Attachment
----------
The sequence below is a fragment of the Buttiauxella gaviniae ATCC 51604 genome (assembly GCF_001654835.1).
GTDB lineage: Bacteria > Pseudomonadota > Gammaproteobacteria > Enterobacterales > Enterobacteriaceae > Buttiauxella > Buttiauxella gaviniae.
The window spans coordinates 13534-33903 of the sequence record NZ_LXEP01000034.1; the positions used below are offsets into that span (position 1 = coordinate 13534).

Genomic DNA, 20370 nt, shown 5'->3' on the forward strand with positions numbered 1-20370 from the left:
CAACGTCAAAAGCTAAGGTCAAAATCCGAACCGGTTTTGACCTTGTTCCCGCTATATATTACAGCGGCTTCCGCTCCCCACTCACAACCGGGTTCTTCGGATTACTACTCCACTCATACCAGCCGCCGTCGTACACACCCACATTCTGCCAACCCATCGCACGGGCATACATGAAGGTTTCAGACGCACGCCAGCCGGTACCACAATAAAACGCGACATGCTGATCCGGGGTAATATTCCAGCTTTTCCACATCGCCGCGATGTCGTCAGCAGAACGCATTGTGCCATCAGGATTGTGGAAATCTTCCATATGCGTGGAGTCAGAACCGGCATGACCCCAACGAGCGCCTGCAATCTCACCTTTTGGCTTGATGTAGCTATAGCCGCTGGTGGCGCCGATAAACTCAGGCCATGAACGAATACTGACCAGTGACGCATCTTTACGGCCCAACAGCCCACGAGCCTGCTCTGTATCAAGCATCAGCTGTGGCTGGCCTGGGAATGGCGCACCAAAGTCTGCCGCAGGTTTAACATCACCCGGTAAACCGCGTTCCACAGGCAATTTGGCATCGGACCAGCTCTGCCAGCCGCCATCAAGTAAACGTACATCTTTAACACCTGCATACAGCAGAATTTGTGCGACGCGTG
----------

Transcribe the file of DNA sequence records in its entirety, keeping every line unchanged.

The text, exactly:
The sequence below is a fragment of the Buttiauxella gaviniae ATCC 51604 genome (assembly GCF_001654835.1).
GTDB lineage: Bacteria > Pseudomonadota > Gammaproteobacteria > Enterobacterales > Enterobacteriaceae > Buttiauxella > Buttiauxella gaviniae.
The window spans coordinates 13534-33903 of the sequence record NZ_LXEP01000034.1; the positions used below are offsets into that span (position 1 = coordinate 13534).

Genomic DNA, 20370 nt, shown 5'->3' on the forward strand with positions numbered 1-20370 from the left:
CAACGTCAAAAGCTAAGGTCAAAATCCGAACCGGTTTTGACCTTGTTCCCGCTATATATTACAGCGGCTTCCGCTCCCCACTCACAACCGGGTTCTTCGGATTACTACTCCACTCATACCAGCCGCCGTCGTACACACCCACATTCTGCCAACCCATCGCACGGGCATACATGAAGGTTTCAGACGCACGCCAGCCGGTACCACAATAAAACGCGACATGCTGATCCGGGGTAATATTCCAGCTTTTCCACATCGCCGCGATGTCGTCAGCAGAACGCATTGTGCCATCAGGATTGTGGAAATCTTCCATATGCGTGGAGTCAGAACCGGCATGACCCCAACGAGCGCCTGCAATCTCACCTTTTGGCTTGATGTAGCTATAGCCGCTGGTGGCGCCGATAAACTCAGGCCATGAACGAATACTGACCAGTGACGCATCTTTACGGCCCAACAGCCCACGAGCCTGCTCTGTATCAAGCATCAGCTGTGGCTGGCCTGGGAATGGCGCACCAAAGTCTGCCGCAGGTTTAACATCACCCGGTAAACCGCGTTCCACAGGCAATTTGGCATCGGACCAGCTCTGCCAGCCGCCATCAAGTAAACGTACATCTTTAACACCTGCATACAGCAGAATTTGTGCGACGCGTG